'He's Lost The Plot': Tories Turn On Sunak As They Brace For Election Massacre

The sight of Rishi Sunak announcing the election in the pouring rain has summed up the Tory campaign so far.
The sight of Rishi Sunak announcing the election in the pouring rain has summed up the Tory campaign so far. Anadolu via Getty Images

It is perhaps fitting that the Conservative Party is ending this parliament just as it has spent much of the previous five years: bitterly divided.

Reactions to Rishi Sunak’s shock decision to call a snap election range from astonishment to anger to grim resignation.

“No one sees the reason for the rush and feel like he has lost the plot,” one senior Tory told HuffPost UK. “None of us are ready for this.”

Support was also far from unanimous as the prime minister told his cabinet on Wednesday afternoon that he had decided to go to the country on July 4.

But the PM’s mind was made up, despite the fact that Labour remain 20 points ahead in the opinion polls and election experts all agree that the Tories are heading for a historic defeat.

One minister said most Tory MPs are simply resigned to their fate, and hit out at his malcontented colleagues.

He said: “In the tearoom I see cheerful stoicism all round. I suppose the whingers are the ones who prefer a leadership contest to a general election.”

Another MP was happily laying bets that the Conservatives will still emerge as the largest party in the Commons.

“I’m glad the phoney war is finally over and we can get on with the election,” the MP said. “We will fight for every vote.”

A senior Tory aide summed up the schizophrenic nature of MPs’ response to Sunak opting for a summer poll.

“A week ago they all wanted it over and done with and now they are furious it hasn’t gone longer,” he said. “I strongly suspect vast majority are resigned to fate and don’t feel that strongly about it.”

The sight of a bedraggled Sunak announcing the election date in the pouring rain outside No.10 has summed up the Tory campaign so far.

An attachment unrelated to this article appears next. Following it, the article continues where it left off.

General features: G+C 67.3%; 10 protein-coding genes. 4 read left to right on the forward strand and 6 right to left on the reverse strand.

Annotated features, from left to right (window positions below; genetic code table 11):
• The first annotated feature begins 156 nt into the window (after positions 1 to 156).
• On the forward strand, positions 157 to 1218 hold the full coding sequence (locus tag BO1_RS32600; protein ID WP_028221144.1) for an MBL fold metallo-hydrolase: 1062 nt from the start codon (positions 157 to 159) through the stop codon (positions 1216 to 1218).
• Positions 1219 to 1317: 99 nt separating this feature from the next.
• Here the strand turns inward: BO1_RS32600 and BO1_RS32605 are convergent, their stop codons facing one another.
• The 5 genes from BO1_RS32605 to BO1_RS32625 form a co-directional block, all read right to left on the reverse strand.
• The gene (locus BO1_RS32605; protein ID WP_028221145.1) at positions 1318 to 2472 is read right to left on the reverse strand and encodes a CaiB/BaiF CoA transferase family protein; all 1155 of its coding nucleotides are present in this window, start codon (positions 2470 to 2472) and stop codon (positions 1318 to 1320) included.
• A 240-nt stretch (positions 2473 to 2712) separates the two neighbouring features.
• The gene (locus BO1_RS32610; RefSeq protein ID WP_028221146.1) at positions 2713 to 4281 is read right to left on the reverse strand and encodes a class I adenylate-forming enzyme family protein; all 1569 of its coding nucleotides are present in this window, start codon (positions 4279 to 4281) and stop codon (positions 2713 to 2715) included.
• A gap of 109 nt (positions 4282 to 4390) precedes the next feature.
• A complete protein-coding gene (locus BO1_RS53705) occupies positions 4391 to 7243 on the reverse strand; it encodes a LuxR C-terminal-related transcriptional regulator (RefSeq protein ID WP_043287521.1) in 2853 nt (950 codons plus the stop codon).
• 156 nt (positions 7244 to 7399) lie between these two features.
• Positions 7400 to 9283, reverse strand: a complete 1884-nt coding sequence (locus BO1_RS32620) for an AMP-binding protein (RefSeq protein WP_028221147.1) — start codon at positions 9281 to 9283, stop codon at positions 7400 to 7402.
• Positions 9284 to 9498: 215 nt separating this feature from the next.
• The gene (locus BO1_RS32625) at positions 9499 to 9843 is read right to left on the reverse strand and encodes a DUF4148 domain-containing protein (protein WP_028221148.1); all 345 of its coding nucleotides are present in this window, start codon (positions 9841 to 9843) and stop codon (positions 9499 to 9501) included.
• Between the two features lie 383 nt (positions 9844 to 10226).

That gaffe was further compounded on Friday when the PM inexplicably visited Belfast’s Titanic Quarter, thereby linking him in voters’ minds with the world’s most famous sinking ship.

Nevertheless, Tory bosses want to run a presidential campaign, urging voters to stick with the man who bankrolled the government’s response to the pandemic rather than take a risk with the untried Keir Starmer.

The problem with that approach, however, is that voters already seem to have decided that they want Sunak and the rest of his government ejected from office as soon as possible.

Chris Hopkins, political research director at pollsters Savanta, said: “The prime minister already had a mountain to climb in this election, with a massive polling deficit and Labour leading them on every policy issue.

“On top of this, Sunak himself is hugely unpopular with the public, and based on our research, so are his most senior ministers.”

Polling done by the More in Common think-tank in the wake of the election announcement, shared exclusively with HuffPost UK, shows that only 29% of voters see Sunak as an asset to his party, compared to 46% who don’t.

Jenna Cunningham, More in Common’s research and data analyst, said: “There’s no doubt that Rishi Sunak was a popular Chancellor, especially after the furlough scheme, but questions remain about the effectiveness of the current presidential campaign strategy when only three in ten voters think he is an asset to the Conservative Party.

The general feeling among senior Labour figures is one of bafflement at Sunak’s decision to call an election now rather than wait until the autumn.

“I don’t understand the logic,” one adviser to Starmer told HuffPost UK. “If he’d gone for May he could at least have masked the local election results. Summer seems to be the worst of all worlds for them.

“It could be that the economic conditions are much worse than they thought they were and Rwanda isn’t going to work as well, so he’s decided they couldn’t hang on any longer. But you can see why Tory MPs are furious about it.”

One word we are all going to be sick of hearing over the next six weeks is “change”. It was on Starmer’s lectern as he responded to the PM’s announcement and will be emblazoned on thousands of Labour posters on the run-up to polling day.

Labour want voters to think that only Keir Starmer represents
Labour want voters to think that only Keir Starmer represents "change". Gareth Fuller - PA Images via Getty Images

“It’s very important that voters know that the only way to end the chaos of the last 14 years is to vote Labour,” said one party stretegist.

“The fact that the Tory campaign has so far been so chaotic - his ludicrous speech in the pouring rain and their MPs all saying he shouldn’t be doing it - just helps us to reinforce that message.”

At the moment, Labour’s main opponent seems to be complacency.

“We’re going to fight this campaign as if it’s still neck and neck,” said one insider. “We will be fighting to win day by day, week by week

“We need to fight as if the polls don’t exist.”